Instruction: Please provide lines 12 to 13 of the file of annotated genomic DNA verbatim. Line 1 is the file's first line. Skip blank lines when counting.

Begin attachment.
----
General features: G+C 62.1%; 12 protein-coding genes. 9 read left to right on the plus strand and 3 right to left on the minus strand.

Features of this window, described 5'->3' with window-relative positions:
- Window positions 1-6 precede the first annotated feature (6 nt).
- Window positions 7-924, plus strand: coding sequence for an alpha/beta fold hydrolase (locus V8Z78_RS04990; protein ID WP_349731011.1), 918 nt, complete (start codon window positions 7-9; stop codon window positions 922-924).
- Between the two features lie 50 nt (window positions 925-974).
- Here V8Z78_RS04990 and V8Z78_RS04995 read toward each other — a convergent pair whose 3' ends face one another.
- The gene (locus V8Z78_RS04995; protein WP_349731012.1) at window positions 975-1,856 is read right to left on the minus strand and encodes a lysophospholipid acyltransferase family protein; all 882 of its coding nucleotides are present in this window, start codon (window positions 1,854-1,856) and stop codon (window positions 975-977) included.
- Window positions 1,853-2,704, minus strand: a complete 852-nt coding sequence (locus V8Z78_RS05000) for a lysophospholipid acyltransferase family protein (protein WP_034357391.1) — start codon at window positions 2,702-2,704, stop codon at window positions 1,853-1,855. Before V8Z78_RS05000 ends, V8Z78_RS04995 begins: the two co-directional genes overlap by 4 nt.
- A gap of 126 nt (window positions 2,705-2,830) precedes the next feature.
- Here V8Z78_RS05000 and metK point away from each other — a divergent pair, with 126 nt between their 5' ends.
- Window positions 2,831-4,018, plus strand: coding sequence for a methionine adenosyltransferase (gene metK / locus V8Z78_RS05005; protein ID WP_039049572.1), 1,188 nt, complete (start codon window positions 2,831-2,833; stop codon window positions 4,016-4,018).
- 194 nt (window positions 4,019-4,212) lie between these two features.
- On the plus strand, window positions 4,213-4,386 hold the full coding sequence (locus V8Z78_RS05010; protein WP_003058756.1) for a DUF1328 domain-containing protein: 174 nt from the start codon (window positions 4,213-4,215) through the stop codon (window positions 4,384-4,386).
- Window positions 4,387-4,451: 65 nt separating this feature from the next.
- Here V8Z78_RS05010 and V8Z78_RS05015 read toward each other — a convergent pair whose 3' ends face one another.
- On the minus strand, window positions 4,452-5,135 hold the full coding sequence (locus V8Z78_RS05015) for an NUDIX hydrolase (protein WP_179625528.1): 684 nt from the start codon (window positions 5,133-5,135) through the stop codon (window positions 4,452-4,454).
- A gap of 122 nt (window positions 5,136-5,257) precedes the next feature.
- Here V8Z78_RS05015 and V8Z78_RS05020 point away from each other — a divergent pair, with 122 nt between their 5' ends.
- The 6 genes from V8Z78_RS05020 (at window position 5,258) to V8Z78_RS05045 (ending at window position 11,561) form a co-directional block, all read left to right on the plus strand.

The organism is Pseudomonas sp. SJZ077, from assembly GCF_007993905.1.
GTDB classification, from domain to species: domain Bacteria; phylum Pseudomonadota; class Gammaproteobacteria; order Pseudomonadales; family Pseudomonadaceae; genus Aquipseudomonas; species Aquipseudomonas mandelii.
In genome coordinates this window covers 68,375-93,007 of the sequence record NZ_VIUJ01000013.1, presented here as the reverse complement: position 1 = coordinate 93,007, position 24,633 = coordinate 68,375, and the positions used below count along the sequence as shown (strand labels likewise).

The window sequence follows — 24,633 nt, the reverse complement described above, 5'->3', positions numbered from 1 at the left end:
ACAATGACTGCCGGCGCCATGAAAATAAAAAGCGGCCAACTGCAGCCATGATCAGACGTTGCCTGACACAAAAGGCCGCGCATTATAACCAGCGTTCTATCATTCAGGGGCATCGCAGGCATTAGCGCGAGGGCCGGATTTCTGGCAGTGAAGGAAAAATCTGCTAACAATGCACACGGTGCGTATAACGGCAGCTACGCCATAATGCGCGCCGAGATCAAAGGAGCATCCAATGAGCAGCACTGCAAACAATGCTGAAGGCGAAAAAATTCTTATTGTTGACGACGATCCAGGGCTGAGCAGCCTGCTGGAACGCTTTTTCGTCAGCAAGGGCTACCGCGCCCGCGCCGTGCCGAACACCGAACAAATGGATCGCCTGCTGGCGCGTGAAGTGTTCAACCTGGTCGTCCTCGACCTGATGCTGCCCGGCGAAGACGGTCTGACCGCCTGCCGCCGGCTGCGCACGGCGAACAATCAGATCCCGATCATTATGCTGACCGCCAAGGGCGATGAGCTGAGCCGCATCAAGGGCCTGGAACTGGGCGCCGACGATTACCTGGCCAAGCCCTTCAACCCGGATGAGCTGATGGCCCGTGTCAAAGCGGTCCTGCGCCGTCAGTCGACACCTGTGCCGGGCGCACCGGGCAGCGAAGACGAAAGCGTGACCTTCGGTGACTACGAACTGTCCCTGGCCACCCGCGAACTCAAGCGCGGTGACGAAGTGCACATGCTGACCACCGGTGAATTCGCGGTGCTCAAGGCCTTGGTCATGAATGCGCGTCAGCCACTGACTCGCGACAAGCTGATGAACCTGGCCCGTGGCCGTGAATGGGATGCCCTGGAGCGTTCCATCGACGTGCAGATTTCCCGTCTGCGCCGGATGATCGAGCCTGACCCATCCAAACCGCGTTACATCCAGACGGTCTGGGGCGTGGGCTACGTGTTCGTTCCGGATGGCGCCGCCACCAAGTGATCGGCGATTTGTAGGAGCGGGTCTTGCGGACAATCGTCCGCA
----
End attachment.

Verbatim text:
- 194 nt (window positions 4,019-4,212) lie between these two features.
- On the plus strand, window positions 4,213-4,386 hold the full coding sequence (locus V8Z78_RS05010; protein WP_003058756.1) for a DUF1328 domain-containing protein: 174 nt from the start codon (window positions 4,213-4,215) through the stop codon (window positions 4,384-4,386).